(532b) Manufacturing and Design of a COVID-19 Vaccine Antigen for Global Access | AIChE

(532b) Manufacturing and Design of a COVID-19 Vaccine Antigen for Global Access


Dalvie, N. - Presenter, Massachusetts Institute of Technology
Hartwell, B., University of Kansas
Biedermann, A., Massachusetts Institute of Technology
Kaur, K., Vaccine Analytics and Formulation Center, University of Kansas
Joshi, S., Vaccine Analytics and Formulation Center, University of Kansas
Barouch, D., Beth Israel Deaconess Medical Center, Harvard Medical School
Love, J. C., Massachusetts Institute of Technology
To address the COVID-19 pandemic globally, the world will require >10 billion doses of vaccines for SARS-CoV-2. This requirement exceeds the annual capacity for manufacturing vaccines for all other diseases by >2x. Most of these doses are required in low- and middle-income countries (LMICs), where platforms for the manufacturing and distribution of vaccines are limited. To fulfill this need, it is clear that further innovations in vaccine design and manufacturing are required. Protein subunit vaccines are promising candidates for global distribution because they can be manufactured at low costs in microbial hosts. The yeast Komagataella phaffii (Pichia pastoris), for example, is commonly used to manufacture protein therapeutics at large scales (~109 annual doses) in LMICs. We used K. phaffii to produce the SARS-CoV-2 spike protein receptor binding domain (RBD), a promising vaccine antigen found in many recent vaccine designs because of its small size and high density of neutralizing epitopes.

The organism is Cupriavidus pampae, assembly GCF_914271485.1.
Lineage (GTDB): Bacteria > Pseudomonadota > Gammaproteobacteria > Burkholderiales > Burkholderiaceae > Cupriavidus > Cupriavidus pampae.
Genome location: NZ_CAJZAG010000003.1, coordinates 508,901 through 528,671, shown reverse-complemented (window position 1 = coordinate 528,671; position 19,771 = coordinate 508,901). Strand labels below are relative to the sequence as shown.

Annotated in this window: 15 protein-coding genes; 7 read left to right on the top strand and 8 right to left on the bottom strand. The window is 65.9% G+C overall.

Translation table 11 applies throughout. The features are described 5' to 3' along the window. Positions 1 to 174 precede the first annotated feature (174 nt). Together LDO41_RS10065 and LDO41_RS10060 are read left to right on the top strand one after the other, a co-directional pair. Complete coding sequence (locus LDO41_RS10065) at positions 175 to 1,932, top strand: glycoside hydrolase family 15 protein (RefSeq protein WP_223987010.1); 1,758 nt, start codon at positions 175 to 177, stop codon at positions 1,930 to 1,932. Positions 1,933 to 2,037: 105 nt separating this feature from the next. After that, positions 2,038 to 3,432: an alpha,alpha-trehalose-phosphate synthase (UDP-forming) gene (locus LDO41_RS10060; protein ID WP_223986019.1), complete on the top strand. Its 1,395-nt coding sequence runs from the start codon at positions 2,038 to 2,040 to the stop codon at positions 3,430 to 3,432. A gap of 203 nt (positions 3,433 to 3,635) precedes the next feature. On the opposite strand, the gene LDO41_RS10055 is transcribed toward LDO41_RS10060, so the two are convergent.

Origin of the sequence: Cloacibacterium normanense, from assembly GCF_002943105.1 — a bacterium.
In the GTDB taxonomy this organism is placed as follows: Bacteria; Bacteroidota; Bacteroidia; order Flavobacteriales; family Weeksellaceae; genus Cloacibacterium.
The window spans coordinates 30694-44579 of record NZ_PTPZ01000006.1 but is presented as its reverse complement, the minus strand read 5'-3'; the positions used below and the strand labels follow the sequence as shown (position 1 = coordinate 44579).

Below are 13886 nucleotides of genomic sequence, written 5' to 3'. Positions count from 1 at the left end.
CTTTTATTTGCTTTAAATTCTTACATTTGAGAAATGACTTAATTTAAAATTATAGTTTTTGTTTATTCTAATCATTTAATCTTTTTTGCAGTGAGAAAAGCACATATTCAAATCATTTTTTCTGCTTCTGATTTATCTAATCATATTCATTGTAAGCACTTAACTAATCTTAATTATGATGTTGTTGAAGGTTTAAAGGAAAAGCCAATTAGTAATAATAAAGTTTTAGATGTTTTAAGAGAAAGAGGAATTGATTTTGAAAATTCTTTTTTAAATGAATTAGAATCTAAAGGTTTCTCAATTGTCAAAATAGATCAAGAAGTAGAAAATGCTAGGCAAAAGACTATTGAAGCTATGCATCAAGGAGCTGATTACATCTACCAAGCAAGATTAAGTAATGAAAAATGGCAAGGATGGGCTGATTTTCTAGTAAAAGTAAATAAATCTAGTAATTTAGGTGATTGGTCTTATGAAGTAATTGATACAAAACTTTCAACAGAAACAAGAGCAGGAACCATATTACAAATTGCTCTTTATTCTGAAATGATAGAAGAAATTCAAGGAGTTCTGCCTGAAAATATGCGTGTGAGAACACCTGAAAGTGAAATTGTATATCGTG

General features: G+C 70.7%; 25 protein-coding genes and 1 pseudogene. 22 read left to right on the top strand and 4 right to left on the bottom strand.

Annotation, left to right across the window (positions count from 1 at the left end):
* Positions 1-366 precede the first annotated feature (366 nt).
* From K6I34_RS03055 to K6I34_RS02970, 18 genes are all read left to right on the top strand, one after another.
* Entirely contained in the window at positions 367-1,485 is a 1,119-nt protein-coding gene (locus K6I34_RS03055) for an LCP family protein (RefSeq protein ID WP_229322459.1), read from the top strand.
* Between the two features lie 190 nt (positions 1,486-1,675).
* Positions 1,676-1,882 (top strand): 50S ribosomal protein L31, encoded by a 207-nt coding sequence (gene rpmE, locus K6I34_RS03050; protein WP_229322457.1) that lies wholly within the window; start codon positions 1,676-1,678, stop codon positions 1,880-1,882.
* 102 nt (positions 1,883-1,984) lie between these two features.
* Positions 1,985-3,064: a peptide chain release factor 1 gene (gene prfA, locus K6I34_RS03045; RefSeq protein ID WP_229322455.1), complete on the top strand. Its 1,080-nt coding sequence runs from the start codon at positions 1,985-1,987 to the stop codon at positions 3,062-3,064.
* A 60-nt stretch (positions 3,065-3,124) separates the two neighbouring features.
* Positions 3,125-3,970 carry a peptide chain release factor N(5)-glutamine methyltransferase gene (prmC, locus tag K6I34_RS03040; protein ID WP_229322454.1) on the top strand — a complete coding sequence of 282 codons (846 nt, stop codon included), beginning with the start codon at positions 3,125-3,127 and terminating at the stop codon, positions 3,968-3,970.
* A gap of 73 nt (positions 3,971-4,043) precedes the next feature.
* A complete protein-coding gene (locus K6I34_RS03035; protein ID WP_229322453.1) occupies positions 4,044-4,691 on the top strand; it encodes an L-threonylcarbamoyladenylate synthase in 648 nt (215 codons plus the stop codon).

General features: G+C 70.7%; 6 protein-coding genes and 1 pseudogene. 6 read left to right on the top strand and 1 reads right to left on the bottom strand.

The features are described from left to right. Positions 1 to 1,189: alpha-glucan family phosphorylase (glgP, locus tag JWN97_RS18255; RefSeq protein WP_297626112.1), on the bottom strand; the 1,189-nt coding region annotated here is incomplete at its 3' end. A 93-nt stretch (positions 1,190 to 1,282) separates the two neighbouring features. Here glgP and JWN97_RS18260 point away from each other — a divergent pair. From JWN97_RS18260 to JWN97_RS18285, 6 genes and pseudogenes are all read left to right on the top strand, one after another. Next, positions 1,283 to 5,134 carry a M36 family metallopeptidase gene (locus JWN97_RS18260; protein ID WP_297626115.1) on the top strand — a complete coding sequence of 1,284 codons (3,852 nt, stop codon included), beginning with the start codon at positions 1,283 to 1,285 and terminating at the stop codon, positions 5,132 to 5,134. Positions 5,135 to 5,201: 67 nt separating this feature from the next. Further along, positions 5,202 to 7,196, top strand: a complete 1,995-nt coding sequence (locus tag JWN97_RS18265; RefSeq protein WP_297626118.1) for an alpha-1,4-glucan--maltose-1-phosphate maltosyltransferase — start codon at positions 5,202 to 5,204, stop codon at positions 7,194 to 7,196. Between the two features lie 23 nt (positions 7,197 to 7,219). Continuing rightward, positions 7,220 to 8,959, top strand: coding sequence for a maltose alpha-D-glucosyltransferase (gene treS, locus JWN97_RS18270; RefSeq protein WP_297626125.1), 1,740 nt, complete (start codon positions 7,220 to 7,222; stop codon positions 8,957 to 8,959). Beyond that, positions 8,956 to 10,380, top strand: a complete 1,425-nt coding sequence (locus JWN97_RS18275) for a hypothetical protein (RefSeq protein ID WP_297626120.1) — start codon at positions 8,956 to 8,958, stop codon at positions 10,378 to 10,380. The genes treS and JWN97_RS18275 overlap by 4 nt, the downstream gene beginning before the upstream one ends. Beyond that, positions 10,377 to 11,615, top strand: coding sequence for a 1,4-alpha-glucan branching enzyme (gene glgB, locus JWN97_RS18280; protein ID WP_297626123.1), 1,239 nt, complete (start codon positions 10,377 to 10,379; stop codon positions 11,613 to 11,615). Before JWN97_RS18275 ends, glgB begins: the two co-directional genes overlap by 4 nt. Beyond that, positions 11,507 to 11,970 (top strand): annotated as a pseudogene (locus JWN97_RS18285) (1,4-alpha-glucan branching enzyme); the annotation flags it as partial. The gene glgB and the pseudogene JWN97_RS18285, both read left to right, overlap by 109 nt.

Here, we present a two-pronged approach of host-cell and protein engineering to improve global access to RBD-based vaccines. We genetically engineered K. phaffii to secrete the RBD without typical methanol-induction, which improved upstream titers ~5x and enabled longer production campaigns. We also rationally engineered an RBD protein with improved manufacturing titers and enhanced immunogenicity and antigenicity, enabling smaller dose sizes for wider vaccine distribution. The platform for RBD manufacturing presented here has been transferred to a GMP facility for manufacturing and clinical trials of engineering RBD antigens. This translational success suggests that the strain and protein engineering techniques presented here will be applicable to a wide range of protein therapeutics.